A sense amplifier 50 comprises p channel insulating gate field effect transistors (hereinafter referred to as p-FETs) 15 and 16, and n-FETs 18 and 19. The sense amplifier 50 is formed of the flip-flop of a CMOS configuration. The p-FETs 15 and 16 have their gates and their one electrodes cross-coupled, and the n-FETs 18 and 19 have their gates and their one electrodes cross-coupled. The connecting point of the one electrode of the p-FET 15 and that of the n-FET 18 is connected to the bit line 2. The connecting point of the one electrode of the p-FET 16 and that of the n-FET 19 is connected to the bit line 7. The other electrodes of the p-FETs 15 and 16 are connected to a signal line 14 for transmitting a first sense amplifier driving signal φA. The other electrodes of the n-FETs 18 and 19 are connected to a signal line 17 for transmitting a second sense amplifier driving signal φB.

n-FETs 26, 27 and 28 are provided between the signal lines 14 and 17 in order to precharge and equalize potentials on the signal lines 14 and 17 to a predetermined potential VB. The n-FET 26 is turned on responsive to the precharge signal φP transmitted via the signal line 11 to transmit the precharge signal VB of a predetermined constant potential transmitted via the signal line 8 onto the signal line 14. The n-FET 27 is turned on responsive to the precharge signal φP transmitted via the signal line 11 to transmit the precharge voltage VB transmitted via the signal line 8 onto the signal line 17. The n-FET 28 is turned on responsive to the precharge signal φP transmitted via the signal line 11 and electrically shorts the signal lines 14 and 17 to equalize the potentials on these signal lines.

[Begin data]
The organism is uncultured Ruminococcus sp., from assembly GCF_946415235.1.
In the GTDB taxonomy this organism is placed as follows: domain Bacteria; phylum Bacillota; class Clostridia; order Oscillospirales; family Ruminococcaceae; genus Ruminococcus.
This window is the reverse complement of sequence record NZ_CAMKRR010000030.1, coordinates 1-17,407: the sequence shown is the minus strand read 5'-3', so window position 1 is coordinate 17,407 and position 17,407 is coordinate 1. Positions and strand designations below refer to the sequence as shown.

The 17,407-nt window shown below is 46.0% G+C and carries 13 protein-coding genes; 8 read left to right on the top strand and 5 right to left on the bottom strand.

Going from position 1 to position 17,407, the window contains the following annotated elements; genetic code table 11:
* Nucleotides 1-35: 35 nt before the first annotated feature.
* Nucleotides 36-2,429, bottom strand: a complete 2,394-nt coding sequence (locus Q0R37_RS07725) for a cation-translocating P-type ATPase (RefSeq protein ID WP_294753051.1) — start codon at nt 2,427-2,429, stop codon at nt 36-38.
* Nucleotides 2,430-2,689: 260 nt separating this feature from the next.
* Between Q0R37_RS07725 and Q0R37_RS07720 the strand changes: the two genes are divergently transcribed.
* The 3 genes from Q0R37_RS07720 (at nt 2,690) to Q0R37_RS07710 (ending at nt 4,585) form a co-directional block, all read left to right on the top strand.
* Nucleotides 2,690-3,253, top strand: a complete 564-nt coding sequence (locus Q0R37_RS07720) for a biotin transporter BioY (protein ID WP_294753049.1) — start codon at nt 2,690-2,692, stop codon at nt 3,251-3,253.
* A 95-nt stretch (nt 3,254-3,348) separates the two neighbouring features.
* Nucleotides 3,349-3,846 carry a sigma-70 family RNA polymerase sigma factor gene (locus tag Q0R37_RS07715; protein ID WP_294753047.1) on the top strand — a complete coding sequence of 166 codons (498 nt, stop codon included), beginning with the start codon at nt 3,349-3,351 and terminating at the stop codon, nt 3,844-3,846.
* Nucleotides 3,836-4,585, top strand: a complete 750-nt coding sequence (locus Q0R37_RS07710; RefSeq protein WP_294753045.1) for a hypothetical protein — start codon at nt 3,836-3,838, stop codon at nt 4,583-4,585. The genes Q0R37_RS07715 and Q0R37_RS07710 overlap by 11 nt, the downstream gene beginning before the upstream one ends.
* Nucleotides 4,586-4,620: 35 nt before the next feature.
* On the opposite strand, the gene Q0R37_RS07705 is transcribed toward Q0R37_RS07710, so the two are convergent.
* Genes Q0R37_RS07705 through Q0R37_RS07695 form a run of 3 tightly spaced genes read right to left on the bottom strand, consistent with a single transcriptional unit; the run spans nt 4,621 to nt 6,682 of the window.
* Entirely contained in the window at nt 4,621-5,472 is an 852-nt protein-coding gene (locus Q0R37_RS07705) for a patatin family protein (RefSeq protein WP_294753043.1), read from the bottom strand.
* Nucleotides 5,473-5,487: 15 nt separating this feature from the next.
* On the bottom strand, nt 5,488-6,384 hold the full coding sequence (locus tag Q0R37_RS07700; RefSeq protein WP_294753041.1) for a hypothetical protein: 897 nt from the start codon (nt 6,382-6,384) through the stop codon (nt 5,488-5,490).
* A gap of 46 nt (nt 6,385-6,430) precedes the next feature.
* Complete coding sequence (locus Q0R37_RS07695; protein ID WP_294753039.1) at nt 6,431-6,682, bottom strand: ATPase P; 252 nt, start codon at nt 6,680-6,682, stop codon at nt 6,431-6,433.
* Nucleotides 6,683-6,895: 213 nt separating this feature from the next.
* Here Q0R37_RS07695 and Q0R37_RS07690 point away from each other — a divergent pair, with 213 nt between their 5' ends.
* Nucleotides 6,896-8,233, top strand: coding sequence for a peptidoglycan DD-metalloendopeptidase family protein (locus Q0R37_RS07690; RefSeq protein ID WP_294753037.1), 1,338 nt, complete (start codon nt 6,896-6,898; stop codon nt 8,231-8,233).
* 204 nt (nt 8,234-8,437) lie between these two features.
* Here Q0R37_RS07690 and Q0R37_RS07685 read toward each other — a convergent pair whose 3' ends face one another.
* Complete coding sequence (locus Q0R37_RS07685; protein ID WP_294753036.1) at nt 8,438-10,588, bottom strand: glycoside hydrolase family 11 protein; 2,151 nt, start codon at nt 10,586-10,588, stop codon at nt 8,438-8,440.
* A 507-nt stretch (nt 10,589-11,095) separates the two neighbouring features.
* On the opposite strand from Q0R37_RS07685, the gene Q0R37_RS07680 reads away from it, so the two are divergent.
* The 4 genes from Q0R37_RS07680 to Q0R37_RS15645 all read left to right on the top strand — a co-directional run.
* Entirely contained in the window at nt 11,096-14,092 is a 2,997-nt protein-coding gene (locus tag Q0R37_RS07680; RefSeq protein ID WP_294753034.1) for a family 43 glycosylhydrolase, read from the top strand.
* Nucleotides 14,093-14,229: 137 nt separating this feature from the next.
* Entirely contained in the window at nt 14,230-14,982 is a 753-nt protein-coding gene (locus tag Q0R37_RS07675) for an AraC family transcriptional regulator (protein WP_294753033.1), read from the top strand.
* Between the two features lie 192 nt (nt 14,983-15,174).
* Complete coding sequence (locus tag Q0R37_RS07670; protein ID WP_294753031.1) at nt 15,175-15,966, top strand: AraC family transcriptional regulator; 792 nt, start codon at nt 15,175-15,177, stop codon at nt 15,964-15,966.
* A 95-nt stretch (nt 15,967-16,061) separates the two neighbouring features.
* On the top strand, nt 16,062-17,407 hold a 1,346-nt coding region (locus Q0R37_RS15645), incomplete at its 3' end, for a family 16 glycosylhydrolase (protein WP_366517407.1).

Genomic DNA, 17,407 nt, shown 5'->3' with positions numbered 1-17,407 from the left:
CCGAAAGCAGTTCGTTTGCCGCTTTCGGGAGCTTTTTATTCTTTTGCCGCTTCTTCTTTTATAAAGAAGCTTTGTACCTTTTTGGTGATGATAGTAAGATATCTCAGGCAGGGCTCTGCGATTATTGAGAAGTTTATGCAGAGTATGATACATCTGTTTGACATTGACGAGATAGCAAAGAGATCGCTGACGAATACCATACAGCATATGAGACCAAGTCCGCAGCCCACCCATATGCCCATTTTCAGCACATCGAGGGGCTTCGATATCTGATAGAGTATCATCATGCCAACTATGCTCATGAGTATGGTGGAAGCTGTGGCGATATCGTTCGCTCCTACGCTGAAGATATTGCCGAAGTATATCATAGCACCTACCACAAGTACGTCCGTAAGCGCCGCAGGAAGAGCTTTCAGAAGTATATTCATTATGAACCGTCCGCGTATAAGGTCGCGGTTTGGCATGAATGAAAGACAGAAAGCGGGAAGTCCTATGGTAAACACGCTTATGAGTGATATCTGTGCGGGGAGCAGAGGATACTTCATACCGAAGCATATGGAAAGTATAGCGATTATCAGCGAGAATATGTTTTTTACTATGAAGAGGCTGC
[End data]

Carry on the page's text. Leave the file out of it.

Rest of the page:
In order to operate the sense amplifier 50, a p-FET 22 is provided between the signal line 14 and a first terminal 24 for power supply potential (which corresponds to the pad PA shown in FIG. 1), which is turned on responsive to a first sense amplifier activating signal φS to connect the signal line 14 to a first power supply line 31.

Similarly, an n-FET 25 is provided between the signal line 17 and a second terminal 29 for power supply potential, which is turned on responsive to a second sense amplifier activating signal φS to connect the signal line 17 to a second power supply line 30.

The sense amplifier activating signals φS and φS are applied to the gates of the p-FET 22 and n-FET 25 via signal input terminals 23a and 23b, respectively. The power supply terminals 24 and 29 are provided by the bonding pads formed on the peripheral portion of the semiconductor chip CH forming the DRAM thereon so as to receive a predetermined potential supply from the outside of the DRAM. The terminal 24 corresponds to the pad PA.

The bit line 2 has a parasitic capacitance 20, and the bit line 7 has a parasitic capacitance 21.